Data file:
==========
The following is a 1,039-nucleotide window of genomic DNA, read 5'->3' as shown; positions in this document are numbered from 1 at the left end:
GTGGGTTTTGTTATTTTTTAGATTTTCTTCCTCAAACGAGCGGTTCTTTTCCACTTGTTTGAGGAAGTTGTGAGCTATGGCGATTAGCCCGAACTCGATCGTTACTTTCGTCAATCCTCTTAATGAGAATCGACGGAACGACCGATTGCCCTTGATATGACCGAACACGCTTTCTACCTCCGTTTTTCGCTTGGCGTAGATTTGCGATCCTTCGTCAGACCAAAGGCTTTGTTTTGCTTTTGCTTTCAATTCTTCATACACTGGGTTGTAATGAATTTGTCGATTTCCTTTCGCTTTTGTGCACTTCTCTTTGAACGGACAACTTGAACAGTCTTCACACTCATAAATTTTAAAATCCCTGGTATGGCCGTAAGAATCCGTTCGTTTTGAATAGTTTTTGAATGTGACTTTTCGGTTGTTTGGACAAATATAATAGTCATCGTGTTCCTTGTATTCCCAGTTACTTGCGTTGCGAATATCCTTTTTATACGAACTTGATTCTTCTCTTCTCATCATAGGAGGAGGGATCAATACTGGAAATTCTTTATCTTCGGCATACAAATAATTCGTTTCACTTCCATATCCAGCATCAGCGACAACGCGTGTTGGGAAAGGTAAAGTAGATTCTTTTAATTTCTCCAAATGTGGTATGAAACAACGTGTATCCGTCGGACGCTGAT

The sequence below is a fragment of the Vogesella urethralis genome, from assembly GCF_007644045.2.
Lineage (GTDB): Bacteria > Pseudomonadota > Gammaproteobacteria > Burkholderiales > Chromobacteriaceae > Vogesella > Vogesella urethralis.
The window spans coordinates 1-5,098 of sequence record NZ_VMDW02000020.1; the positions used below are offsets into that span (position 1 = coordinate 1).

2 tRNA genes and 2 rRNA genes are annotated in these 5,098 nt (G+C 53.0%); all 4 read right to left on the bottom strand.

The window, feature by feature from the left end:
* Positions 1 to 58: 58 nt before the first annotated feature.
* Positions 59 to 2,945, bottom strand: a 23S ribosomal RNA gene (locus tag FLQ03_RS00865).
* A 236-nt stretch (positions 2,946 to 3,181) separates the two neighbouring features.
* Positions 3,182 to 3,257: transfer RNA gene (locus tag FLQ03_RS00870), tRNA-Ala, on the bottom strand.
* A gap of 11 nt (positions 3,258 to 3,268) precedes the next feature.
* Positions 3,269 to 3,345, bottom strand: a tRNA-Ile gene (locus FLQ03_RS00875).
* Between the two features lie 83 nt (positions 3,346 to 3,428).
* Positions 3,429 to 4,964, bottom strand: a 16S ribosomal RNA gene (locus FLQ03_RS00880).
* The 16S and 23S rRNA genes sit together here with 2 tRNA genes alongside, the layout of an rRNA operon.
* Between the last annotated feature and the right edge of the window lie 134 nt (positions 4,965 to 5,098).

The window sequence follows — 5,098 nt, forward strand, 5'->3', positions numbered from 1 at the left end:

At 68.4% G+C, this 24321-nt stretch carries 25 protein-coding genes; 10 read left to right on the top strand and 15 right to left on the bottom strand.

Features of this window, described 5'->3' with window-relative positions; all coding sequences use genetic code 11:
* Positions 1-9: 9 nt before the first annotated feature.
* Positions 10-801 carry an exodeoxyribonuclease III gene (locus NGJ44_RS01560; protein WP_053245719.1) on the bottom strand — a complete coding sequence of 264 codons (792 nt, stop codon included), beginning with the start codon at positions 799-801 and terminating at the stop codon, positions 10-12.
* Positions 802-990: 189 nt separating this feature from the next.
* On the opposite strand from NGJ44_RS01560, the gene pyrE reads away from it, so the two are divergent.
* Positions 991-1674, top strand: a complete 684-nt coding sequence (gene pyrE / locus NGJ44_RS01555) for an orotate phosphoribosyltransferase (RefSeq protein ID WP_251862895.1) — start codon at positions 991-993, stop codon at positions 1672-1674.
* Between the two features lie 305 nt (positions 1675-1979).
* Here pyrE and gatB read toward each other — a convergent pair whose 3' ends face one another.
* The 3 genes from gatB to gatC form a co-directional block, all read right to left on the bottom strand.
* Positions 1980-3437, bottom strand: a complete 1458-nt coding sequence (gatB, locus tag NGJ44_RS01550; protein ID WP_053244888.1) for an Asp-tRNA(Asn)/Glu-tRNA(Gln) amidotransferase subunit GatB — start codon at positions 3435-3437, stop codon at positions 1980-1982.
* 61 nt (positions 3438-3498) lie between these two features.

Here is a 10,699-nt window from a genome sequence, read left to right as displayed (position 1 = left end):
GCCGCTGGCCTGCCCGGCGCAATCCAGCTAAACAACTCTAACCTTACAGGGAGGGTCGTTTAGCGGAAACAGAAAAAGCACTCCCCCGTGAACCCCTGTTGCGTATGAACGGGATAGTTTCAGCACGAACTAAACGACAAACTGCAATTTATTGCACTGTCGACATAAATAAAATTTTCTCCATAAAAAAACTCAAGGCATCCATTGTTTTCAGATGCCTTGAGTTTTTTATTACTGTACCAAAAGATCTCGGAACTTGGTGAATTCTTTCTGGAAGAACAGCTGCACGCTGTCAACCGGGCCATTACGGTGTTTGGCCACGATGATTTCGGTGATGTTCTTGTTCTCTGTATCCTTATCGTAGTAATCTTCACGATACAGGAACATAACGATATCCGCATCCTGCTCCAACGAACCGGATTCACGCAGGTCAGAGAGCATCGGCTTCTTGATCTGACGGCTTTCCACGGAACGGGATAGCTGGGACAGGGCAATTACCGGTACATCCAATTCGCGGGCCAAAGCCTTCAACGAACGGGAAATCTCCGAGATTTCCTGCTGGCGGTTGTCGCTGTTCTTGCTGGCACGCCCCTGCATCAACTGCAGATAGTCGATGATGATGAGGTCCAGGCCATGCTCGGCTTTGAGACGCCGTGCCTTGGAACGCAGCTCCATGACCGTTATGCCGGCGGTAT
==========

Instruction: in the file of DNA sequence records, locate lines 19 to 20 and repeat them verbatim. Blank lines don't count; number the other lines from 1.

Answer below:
At 68.4% G+C, this 24321-nt stretch carries 25 protein-coding genes; 10 read left to right on the top strand and 15 right to left on the bottom strand.

Features of this window, described 5'->3' with window-relative positions; all coding sequences use genetic code 11: